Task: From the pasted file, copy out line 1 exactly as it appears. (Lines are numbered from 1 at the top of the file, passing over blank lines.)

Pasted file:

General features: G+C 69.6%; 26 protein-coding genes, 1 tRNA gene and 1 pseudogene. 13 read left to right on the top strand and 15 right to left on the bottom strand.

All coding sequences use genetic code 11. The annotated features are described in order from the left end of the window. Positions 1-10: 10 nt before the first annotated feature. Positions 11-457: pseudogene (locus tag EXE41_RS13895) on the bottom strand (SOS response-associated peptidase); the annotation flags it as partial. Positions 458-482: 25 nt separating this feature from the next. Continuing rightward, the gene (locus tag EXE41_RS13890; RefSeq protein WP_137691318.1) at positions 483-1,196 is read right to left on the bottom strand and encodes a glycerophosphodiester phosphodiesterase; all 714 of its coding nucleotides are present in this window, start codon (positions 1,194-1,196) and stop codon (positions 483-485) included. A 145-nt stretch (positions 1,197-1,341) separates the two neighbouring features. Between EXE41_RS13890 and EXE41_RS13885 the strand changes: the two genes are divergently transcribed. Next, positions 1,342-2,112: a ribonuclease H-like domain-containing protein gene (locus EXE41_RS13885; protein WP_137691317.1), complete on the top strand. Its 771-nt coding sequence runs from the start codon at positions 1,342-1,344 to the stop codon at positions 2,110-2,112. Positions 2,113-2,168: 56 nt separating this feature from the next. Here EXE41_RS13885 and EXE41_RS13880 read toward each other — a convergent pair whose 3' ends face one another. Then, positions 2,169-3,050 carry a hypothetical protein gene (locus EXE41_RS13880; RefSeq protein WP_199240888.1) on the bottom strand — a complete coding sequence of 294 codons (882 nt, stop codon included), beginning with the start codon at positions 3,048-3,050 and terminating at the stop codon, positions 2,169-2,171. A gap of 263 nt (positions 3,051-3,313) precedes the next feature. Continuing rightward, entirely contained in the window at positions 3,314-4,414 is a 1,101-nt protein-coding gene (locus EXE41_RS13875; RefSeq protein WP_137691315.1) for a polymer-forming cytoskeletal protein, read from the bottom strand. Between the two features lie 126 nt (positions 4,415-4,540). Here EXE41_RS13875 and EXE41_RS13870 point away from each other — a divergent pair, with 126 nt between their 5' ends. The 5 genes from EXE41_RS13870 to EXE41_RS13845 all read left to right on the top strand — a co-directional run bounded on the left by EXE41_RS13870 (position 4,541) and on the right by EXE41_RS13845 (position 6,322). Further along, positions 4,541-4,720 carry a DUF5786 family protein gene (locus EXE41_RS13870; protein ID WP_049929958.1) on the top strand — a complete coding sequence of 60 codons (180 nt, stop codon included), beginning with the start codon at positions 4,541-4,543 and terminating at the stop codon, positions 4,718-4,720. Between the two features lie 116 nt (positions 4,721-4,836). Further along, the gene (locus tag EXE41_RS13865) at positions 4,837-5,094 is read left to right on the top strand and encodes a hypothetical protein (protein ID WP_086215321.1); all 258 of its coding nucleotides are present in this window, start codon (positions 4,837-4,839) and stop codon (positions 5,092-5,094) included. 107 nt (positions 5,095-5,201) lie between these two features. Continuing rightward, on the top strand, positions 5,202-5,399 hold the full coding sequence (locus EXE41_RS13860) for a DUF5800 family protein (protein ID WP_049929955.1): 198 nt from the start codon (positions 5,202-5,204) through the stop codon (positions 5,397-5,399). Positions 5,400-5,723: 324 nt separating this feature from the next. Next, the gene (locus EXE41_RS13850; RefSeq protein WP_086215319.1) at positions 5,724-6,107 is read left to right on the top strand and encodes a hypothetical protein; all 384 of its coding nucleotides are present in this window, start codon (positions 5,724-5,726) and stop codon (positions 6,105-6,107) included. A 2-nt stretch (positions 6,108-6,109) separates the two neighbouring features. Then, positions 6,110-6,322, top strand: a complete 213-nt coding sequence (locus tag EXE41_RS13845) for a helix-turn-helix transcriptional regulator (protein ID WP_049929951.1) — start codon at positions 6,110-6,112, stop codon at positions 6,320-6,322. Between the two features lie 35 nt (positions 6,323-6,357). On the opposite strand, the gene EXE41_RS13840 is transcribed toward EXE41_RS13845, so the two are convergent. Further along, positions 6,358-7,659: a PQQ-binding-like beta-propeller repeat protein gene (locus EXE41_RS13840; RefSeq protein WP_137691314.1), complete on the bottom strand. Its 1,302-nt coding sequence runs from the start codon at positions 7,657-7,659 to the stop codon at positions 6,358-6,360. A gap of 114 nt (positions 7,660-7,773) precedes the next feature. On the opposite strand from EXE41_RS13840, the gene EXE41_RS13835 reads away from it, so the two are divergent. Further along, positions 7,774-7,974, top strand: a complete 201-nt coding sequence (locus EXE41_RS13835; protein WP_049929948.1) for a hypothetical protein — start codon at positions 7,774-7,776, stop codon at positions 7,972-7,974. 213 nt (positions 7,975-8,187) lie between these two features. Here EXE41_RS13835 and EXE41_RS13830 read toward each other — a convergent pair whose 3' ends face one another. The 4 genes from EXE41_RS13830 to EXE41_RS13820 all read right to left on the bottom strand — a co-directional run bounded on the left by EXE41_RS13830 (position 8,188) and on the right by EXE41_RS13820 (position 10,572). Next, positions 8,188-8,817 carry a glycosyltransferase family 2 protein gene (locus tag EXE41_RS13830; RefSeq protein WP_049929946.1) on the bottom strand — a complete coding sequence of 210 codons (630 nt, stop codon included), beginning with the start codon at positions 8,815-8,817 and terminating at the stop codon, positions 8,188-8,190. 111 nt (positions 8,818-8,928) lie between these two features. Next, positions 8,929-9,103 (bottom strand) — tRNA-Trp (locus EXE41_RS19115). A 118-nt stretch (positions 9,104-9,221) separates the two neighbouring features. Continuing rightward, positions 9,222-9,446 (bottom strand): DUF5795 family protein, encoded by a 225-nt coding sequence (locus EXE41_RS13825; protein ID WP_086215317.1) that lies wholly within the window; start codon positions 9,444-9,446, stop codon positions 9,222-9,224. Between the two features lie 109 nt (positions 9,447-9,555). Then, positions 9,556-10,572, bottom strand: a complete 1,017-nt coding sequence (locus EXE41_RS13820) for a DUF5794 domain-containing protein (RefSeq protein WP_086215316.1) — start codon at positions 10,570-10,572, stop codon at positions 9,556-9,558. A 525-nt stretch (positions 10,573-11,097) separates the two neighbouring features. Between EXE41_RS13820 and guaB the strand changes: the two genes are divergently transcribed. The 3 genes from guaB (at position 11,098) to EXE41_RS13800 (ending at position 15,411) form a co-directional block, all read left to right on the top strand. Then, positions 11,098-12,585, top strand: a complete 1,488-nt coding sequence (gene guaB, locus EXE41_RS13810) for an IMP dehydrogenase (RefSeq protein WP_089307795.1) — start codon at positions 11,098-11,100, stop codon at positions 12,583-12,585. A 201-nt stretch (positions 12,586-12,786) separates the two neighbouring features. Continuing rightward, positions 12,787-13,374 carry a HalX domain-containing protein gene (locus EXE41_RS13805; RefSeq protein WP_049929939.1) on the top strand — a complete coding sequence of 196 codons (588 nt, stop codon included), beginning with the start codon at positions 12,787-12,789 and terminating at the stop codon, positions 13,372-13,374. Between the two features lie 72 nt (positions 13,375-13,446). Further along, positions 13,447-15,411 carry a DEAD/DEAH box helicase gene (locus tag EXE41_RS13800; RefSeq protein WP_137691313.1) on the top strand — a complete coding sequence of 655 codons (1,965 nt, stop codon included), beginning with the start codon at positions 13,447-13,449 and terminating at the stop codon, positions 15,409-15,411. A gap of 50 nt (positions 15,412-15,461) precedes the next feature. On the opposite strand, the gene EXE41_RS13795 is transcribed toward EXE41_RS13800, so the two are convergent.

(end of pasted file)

General features: G+C 69.6%; 26 protein-coding genes, 1 tRNA gene and 1 pseudogene. 13 read left to right on the top strand and 15 right to left on the bottom strand.